These example sentences are selected automatically from various online news sources to reflect current usage of the word 'capitulate.' Views expressed in the examples do not represent the opinion of Merriam-Webster or its editors. Send us feedback.

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First Known Use of capitulate

1596, in the meaning defined at sense 2

History and Etymology for capitulate

Medieval Latin capitulatus, past participle of capitulare to distinguish by heads or chapters, from Late Latin capitulum — see capitulary

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Time Traveler for capitulate

Time Traveler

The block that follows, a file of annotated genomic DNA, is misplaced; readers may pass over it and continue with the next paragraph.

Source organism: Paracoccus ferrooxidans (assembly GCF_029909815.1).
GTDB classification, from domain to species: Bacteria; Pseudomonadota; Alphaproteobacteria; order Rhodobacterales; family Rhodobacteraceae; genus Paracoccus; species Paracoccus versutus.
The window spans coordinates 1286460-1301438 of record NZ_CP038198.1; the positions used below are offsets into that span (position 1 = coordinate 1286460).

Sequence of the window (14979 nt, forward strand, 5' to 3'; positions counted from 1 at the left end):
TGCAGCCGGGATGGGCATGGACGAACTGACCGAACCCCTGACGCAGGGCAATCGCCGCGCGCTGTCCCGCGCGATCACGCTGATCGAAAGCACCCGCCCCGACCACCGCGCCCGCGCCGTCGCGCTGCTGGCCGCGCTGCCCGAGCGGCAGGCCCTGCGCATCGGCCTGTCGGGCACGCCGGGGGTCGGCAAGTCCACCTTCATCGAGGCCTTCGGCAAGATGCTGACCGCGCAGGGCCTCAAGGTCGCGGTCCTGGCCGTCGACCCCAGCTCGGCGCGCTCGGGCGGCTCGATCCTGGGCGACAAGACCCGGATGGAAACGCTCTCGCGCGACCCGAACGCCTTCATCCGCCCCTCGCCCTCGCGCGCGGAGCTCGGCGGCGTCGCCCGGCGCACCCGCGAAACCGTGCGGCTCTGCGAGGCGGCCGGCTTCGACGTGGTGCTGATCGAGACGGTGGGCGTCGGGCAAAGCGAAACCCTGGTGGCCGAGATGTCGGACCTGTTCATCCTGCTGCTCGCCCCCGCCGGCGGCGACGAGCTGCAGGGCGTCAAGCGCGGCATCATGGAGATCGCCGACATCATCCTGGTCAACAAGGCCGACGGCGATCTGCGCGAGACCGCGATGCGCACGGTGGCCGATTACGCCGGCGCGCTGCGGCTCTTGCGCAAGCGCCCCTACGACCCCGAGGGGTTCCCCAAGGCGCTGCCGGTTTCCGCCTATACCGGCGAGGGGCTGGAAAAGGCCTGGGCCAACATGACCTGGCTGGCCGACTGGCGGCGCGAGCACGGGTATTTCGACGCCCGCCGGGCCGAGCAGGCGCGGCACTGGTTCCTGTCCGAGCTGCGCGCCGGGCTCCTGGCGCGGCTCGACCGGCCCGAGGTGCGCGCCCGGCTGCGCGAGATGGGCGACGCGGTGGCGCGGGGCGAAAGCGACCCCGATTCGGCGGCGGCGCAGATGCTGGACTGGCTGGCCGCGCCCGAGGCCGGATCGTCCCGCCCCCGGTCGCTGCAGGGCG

The first known use of capitulate was in 1596

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Last Updated

5 Jun 2020

Cite this Entry

“Capitulate.” Merriam-Webster.com Dictionary, Merriam-Webster, https://www.merriam-webster.com/dictionary/capitulate. Accessed 5 Jun. 2020.

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More Definitions for capitulate

capitulate

verb
How to pronounce capitulate (audio)

English Language Learners Definition of capitulate

formal
: to stop fighting an enemy or opponent : to admit that an enemy or opponent has won
: to stop trying to fight or resist something : to agree to do or accept something that you have been resisting or opposing

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Comments on capitulate